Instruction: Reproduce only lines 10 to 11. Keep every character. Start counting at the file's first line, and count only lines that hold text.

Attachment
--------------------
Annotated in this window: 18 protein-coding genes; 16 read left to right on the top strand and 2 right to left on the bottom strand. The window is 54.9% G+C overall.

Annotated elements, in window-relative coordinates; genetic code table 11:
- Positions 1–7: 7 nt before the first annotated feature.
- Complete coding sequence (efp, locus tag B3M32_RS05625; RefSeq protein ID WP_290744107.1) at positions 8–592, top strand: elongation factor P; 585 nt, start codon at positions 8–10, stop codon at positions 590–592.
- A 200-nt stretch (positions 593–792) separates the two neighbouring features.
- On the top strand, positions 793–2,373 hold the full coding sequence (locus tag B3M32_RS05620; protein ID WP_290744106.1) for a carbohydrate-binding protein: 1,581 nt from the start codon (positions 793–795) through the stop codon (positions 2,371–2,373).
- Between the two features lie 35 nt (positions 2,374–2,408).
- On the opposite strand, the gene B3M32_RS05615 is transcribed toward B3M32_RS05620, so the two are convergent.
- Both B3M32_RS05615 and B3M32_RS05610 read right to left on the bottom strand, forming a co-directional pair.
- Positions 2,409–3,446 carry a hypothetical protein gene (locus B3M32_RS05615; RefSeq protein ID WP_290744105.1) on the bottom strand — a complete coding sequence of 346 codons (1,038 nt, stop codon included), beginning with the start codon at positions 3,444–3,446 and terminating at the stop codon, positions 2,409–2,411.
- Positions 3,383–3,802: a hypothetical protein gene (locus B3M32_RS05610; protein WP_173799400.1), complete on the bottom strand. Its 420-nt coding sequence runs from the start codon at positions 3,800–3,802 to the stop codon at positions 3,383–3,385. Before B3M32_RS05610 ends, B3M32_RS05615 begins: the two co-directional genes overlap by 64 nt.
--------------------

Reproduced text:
- Positions 2,409–3,446 carry a hypothetical protein gene (locus B3M32_RS05615; RefSeq protein ID WP_290744105.1) on the bottom strand — a complete coding sequence of 346 codons (1,038 nt, stop codon included), beginning with the start codon at positions 3,444–3,446 and terminating at the stop codon, positions 2,409–2,411.
- Positions 3,383–3,802: a hypothetical protein gene (locus B3M32_RS05610; protein WP_173799400.1), complete on the bottom strand. Its 420-nt coding sequence runs from the start codon at positions 3,800–3,802 to the stop codon at positions 3,383–3,385. Before B3M32_RS05610 ends, B3M32_RS05615 begins: the two co-directional genes overlap by 64 nt.